ADL on the Frontline » ADL Blogs
June 28, 2013 5

One Giant Step Forward Towards Full Equality for the LGBT Community — What’s Next?

There is much to cel­e­brate in the Supreme Court mar­riage equal­ity deci­sions. The Anti-Defamation League filed ami­cus briefs in both U.S. v. Wind­sor and Hollingsworth v. Perry on behalf of a broad, diverse group of reli­gious orga­ni­za­tions, empha­siz­ing that there are many dif­fer­ent reli­gious views on mar­riage and that no one reli­gious under­stand­ing should be used to define mar­riage recog­ni­tion and rights under civil law.

Your rights should not depend on your ZIP code.

Your rights should not depend on your ZIP code.

ADL’s brief in the Wind­sor case began with the asser­tion that reli­gious def­i­n­i­tions of mar­riage vary, includ­ing per­spec­tives over whether or not gay and les­bian cou­ples may marry. Our brief then set out two argu­ments: (1) the Defense of Mar­riage Act (DOMA) vio­lated the estab­lish­ment clause because it was enacted with a reli­gious pur­pose, based on a par­tic­u­lar reli­gious under­stand­ing of mar­riage; and (2) DOMA vio­lated equal pro­tec­tion under the Fifth Amend­ment because it was moti­vated by moral dis­ap­proval of gay and les­bian peo­ple with­out any legit­i­mate gov­ern­ment purpose.

Our Perry brief urged the Court to reject the reli­gious and moral jus­ti­fi­ca­tions expressed by Propo­si­tion 8 pro­po­nents.  It demon­strated how, over the past quar­ter cen­tury, the Supreme Court has rejected laws dis­fa­vor­ing minor­ity groups based on moral or reli­gious dis­ap­proval alone – with one, now dis­cred­ited, excep­tion, Bow­ers v. Hard­wick. The brief looked back over time and showed how laws like slav­ery, seg­re­ga­tion, pro­hi­bi­tions on inter­ra­cial mar­riage, and laws dis­crim­i­nat­ing against women – laws that were jus­ti­fied on moral and reli­gious grounds – had ulti­mately been rejected by the Court.

ADL hailed the Court’s two deci­sions, while rec­og­niz­ing that much work remains to be done to pro­mote LGBT equal­ity.  Now that DOMA has been ruled uncon­sti­tu­tional, legal ana­lysts – and gov­ern­ment offi­cials – will be sort­ing out the range of fed­eral ben­e­fits that can now be accorded to legally-married same-sex cou­ples.  Same-sex cou­ples in Cal­i­for­nia can pre­pare for full recog­ni­tion and rights in their state. It is clear, how­ever, that, for now, the full range of ben­e­fits, priv­i­leges, and respon­si­bil­i­ties of mar­riage will con­tinue to be denied cou­ples in 37 other states.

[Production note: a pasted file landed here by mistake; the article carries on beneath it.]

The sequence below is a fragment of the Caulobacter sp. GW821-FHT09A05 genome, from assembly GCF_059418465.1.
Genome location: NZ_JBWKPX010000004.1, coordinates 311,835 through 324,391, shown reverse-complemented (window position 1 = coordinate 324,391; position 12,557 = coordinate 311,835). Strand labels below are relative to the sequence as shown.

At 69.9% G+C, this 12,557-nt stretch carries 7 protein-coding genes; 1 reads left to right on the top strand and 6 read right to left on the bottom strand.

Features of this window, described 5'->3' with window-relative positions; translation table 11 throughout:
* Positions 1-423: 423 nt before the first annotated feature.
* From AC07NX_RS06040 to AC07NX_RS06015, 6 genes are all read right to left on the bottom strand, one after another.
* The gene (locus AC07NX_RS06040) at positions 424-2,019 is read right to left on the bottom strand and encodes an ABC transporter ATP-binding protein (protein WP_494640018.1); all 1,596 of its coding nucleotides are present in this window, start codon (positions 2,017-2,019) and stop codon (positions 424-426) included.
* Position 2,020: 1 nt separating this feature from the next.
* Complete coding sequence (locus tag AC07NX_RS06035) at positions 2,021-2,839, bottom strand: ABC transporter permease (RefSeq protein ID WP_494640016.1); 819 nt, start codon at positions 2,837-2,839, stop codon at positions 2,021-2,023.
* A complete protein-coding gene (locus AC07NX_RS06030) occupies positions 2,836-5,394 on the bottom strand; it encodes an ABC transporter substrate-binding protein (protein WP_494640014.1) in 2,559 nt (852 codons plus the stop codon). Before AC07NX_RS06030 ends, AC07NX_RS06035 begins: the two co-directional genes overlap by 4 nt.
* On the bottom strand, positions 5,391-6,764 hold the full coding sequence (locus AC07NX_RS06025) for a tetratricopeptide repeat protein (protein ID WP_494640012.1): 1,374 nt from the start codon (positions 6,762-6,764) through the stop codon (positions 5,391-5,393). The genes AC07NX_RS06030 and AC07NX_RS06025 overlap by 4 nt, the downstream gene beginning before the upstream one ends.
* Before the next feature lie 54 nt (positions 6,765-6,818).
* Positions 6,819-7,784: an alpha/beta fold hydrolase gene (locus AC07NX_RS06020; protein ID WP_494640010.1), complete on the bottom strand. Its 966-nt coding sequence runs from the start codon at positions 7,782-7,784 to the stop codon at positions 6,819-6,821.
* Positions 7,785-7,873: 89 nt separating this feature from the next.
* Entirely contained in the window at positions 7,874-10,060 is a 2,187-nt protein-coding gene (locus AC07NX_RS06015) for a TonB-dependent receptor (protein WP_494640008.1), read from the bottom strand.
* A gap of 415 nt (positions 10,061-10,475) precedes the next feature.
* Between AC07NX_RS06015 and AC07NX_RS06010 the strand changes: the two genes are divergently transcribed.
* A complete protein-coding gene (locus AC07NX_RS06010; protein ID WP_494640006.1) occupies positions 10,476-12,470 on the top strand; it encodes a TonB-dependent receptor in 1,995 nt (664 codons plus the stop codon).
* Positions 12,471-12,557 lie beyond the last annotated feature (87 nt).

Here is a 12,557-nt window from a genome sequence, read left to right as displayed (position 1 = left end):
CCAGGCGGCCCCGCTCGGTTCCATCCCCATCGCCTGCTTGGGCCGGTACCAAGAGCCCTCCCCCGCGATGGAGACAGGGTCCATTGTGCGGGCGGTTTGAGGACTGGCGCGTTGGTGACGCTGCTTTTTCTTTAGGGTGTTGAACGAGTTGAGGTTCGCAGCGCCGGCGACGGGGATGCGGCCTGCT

More­over, at a time when it is still legal to fire employ­ees solely because they are les­bian, gay, or bisex­ual in 29 states – and in 33 states it is legal to fire some­one solely for being trans­gen­der — it is nec­es­sary to com­ple­ment this week’s for­ward progress with work­place dis­crim­i­na­tion pro­tec­tions, ini­tia­tives to pre­vent bias-motivated vio­lence, and pro­grams to pro­mote safe learn­ing envi­ron­ments for LGBT students.

To these ends, ADL sup­ports the Employ­ment Non-Discrimination Act (ENDA), which would expand exist­ing fed­eral employ­ment dis­crim­i­na­tion cov­er­age to include pro­tec­tion for those who are dis­crim­i­nated against based on their sex­ual ori­en­ta­tion and/or gen­der iden­tity.  ADL is a national leader in con­fronting hate vio­lence, hav­ing played a lead role in coali­tion work to enact and imple­ment the Matthew Shep­ard and James Byrd, Jr. Hate Crimes Pre­ven­tion Act (HCPA). And the League has also been in the fore­front of efforts to ensure safe school envi­ron­ments for all stu­dents, regard­less of their reli­gion, sex­ual ori­en­ta­tion, or gen­der iden­tity, through the devel­op­ment of edu­ca­tion and train­ing pro­grams  and bul­ly­ing pre­ven­tion initiatives.

While we cel­e­brate the great step for­ward in mar­riage equal­ity, we must not lose sight of the fact that   our nation has suf­fered a major set­back to civil rights when the Supreme Court struck down a crit­i­cal part of the 1965 Vot­ing Rights Act, In this, ADL’s  100th anniver­sary year, we reded­i­cate our­selves to secur­ing, in the words of our found­ing Char­ter, “jus­tice and fair treat­ment for all.”

Tags: , , , , , , , , ,

June 4, 2013 0

ADL’s “Viral Hate” Now Available in Bookstores

Abe Foxman's & Christopher Wolf's book: "Viral Hate"

Two lead­ing experts on big­oted speech and the Inter­net have joined forces as authors of a new book that lays out a blue­print for gov­ern­ments, indus­try lead­ers and soci­eties to take proac­tive steps to stem the tide of hate speech on the Internet.

Abra­ham H. Fox­man, National Direc­tor of the Anti-Defamation League and Christo­pher Wolf, ADL Civil Rights Chair, out­line the chal­lenges posed by online hate and pro­pose a series of solu­tions in their new book, Viral Hate: Con­tain­ing Its Spread on the Inter­net (Pal­grave Macmil­lan), avail­able in book­stores and for down­load on e-readers today.